'As an Inuvialuit, it's an honour': Tuktoyaktuk hunters reflect on beluga harvest

CBC ABORIGINAL NEWS - August 8, 2022 - 1:18pm
Katrina Cockney

Katrina Cockney was near tears recounting the 'majestic' first beluga hunt that she embarked on alongside her husband and son.

Calif. Judge Urged To Keep Nix Of Species Rules In Place

LAW360 (Native feed) - August 8, 2022 - 12:22pm
The federal government, multiple states and a slew of conservation groups are urging a California federal judge not to pause his order vacating Trump-era Endangered Species Act regulations, arguing an appeal of the decision is not likely to succeed.

Stone Child College Continues Partnership with Texas Official

TRIBAL COLLEGE JOURNAL - August 8, 2022 - 12:03pm

Stone Child College officials took a trip to Houston last year and were introduced to Garcia, and have been working together since then to learn from each other.

The post Stone Child College Continues Partnership with Texas Official appeared first on Tribal College Journal of American Indian Higher Education.

Doug George-Kanentiio: Residential school survivors reject Pope Francis’ apology

INDIANZ.COM - August 8, 2022 - 11:58am
Vatican News Video: Pope Francis apologizes for Catholic Church’s role at Native residential schools
Why I Turned Down a Private Session with the Pope
Monday, August 8, 2022

On July 29 a select group of 22 Residential School Survivors were asked to attend a private meeting with Pope Francis at Quebec City, part of his national apology tour. I was, as a former student at the Mohawk Institute in Brantford, Ontario, selected as one of those presenters but although honored by the request had to turn it down.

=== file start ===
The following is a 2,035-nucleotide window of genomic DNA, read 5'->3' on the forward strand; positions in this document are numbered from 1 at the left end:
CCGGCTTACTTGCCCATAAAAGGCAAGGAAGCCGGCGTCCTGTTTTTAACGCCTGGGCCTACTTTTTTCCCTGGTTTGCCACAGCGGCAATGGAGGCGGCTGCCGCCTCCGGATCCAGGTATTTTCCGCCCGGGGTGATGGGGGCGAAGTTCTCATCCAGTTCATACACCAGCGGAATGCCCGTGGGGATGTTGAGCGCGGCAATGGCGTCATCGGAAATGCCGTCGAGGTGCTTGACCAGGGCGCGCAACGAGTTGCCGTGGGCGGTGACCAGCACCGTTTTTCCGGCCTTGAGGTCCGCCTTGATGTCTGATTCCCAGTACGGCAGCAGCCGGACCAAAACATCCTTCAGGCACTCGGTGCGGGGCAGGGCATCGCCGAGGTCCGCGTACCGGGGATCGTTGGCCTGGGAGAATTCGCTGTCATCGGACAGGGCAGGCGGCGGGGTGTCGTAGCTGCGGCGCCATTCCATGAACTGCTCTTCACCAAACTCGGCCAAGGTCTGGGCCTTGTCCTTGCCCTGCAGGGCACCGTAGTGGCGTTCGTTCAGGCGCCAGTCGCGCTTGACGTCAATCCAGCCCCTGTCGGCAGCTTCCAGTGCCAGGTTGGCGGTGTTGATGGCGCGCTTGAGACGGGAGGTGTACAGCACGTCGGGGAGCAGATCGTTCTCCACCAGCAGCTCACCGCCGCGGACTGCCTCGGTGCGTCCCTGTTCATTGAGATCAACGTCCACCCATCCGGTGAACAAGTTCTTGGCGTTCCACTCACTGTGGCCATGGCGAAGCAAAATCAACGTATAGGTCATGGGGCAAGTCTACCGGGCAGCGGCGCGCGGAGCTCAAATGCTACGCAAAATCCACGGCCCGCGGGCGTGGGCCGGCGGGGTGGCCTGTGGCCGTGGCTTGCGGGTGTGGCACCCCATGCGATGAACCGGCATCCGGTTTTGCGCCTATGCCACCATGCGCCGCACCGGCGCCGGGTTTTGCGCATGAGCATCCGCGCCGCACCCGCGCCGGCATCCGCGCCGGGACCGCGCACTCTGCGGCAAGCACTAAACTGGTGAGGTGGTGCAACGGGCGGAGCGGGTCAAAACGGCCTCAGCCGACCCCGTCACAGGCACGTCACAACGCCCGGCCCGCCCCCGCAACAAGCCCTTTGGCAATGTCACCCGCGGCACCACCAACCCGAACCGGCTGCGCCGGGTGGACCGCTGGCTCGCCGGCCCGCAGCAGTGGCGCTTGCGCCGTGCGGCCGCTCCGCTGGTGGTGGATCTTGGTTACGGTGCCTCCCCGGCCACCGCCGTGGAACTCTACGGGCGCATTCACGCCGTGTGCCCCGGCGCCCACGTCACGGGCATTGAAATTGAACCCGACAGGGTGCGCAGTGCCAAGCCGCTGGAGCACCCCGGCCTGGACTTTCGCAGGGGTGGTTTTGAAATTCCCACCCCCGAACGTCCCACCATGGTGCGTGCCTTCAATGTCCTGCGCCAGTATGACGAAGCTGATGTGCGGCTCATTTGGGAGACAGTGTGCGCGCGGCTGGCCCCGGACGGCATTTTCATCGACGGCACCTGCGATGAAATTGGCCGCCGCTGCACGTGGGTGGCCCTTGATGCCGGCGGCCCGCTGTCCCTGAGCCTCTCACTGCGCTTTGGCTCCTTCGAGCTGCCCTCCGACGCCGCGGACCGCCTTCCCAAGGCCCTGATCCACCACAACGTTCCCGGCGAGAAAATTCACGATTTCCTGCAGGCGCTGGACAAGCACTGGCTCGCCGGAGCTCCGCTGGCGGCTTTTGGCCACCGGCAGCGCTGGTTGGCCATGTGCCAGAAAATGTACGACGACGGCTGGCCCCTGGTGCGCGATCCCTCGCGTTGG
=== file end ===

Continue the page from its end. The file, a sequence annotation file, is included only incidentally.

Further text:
I dod so because I was given but 60 seconds to speak to the Pope followed by a photo with him. There was no way I could summarize our concerns and why we, as Mohawks, have rejected his apology.

We have done so because the Roman Catholic Church has not been cooperative in releasing the records of the children assigned to the institutions administered to by the Church. Without those documents there is no way we can answer the fundamental questions as to how many children were taken, where they were confined to, what happened to them and where are they know.

No Native entity knows the answers and to truly heal we need our children returned to our homes.

We also refused the apology as it did not acknowledge criminal acts were committed from food depravation to murder. The remains of the lost children will tell us more but those who were the abusers were employed by the Church; it was not simply wayward individuals but institutional.

We said no to the apology because it did not offer equitable restitution nor provided a formula as to how we can work with the Church to realize actual truth and reconciliation based upon the wishes of the survivors. There was no acknowledgement that in every instance the survivors must be consulted and have the authority to oversee any and all programs directed towards this issue.

I could not present, within my allotted minute, our ideas concrete and applicable, about how we may truly heal on our terms.

I could not summarize the broad, tragic and permanent effects the taking of the children has had on my home community of Akwesasne: loss of language, cultural disruption, fractures within families and breach of connection with our ancestral lands.

It was impossible for me to say in that one minute how I was taken with the cooperation of the local band council, the Indian Agent, social worker and RCMP officer. Within that minute I would have failed to address the feelings of abandonment and despair, of emotional and spiritual desperation all of us endured at the Institute.

I did learn later the Pope called what happened to us as genocide, a word with powerful legal implications. But he did not say the Church committed genocide not did he reject the Doctrine of Discovery which was the basis upon which we were kidnapped and continues to be the rock upon which all “Indian” law is based-from the first encounters to the present.